Thomas C. Oden
Reviewed by: Carl Trueman
Ancient Christian Devotional: A Year of Weekly Readings, edited by Thomas C. Oden. Published by InterVarsity Press, 2007. Paperback, 294 pages, list price $17.00. Reviewed by Westminster Seminary professor Carl Trueman.
If I had my time again, I would probably spend more of it studying patristic or medieval theologians. The reason? Reformed theology, at least as developed in the sixteenth and seventeenth centuries, drank deep at the wells of the early Fathers and the greats of the Middle Ages. Ironically, to understand Reformation theology, one really needs first to have a good grasp of that which came earlier and which frequently stood in continuity with later Protestant developments. From understanding Christ to living the Christian life, thoughtful Protestantism never cut itself off from the wider Christian tradition. Sadly, more recent evangelicalism has, by accident or design, frequently isolated itself from such historic sources through a sincerely intended but naively executed commitment to the notion of scriptural sufficiency. This has borne unfortunate fruit. Over recent decades, the movement of many evangelicals to Roman Catholicism or Eastern Orthodoxy has been, in part at least, a reaction to such impoverishment of the Christian tradition within evangelical ranks.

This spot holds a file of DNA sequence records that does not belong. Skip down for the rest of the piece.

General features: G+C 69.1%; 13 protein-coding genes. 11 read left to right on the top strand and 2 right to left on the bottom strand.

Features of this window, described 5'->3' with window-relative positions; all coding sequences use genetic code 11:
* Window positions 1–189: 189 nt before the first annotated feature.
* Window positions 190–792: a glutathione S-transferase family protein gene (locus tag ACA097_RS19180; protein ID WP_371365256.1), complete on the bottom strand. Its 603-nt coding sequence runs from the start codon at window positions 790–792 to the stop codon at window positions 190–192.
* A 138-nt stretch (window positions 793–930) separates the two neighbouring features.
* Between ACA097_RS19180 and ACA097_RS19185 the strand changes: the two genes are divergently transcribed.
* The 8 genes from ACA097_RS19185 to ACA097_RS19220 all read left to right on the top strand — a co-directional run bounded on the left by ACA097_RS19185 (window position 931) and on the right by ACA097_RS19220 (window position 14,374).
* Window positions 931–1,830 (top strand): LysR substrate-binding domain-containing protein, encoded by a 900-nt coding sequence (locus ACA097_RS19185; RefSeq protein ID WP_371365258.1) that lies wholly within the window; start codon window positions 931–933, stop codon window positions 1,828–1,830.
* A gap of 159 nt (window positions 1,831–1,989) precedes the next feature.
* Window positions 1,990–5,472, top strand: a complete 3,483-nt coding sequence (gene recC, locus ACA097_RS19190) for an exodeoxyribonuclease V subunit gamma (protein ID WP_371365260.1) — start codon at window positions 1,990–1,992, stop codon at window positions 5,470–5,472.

The problem, of course, is how to encourage such interest and knowledge among evangelical people. Without doubt, there are important lessons to be gleaned from lrenaeus and Tertullian, but these are frequently hidden in a forest of ideas, polemics, and personalities, which will kill the interest of most lay readers within a few pages.
Given this problem, this volume is a gem. Structured as a weekly devotional which covers a whole calendar year, the book offers helpful quotations from selected Fathers, contemporary reflections upon them, and patristic prayers which drive home each chosen topic in the context of personal piety. In other words, Oden is not so much arguing for the relevance and usefulness of patristic theology as demonstrating the same. In our pragmatic age, this might well prove to be the most compelling way to persuade Christians of the value of early church theology.
Of course, the limits of the book are the limits of patristic theology. Classic Protestant distinctives, such as a robust emphasis on justification by grace through faith, and on assurance, are missing. Thus, the book needs to be supplemented with other devotional reading. Further, the move at points from giving actual dates to using the liturgical calendar for the readings is a little frustrating to a hackneyed Puritan like myself who, beyond knowing the date of Christmas and the approximate location of Easter, wears ignorance of the liturgical calendar as a badge of honor. Yet it should also be noted that the book can be started at any point in the year and still prove helpful.
The church owes Thomas Oden a great debt for his tireless efforts to remind evangelicalism of the riches of the wider Christian tradition. Buy this book; use it; give it away; bring it to the attention of your pastor. And give thanks that you do not have to go to Rome or Athens to connect with patristic riches, as this attractively produced book so ably demonstrates.
(A longer version of this review appeared in Modern Reformation, September-October, 2007 [vol. 16, no. 5].)
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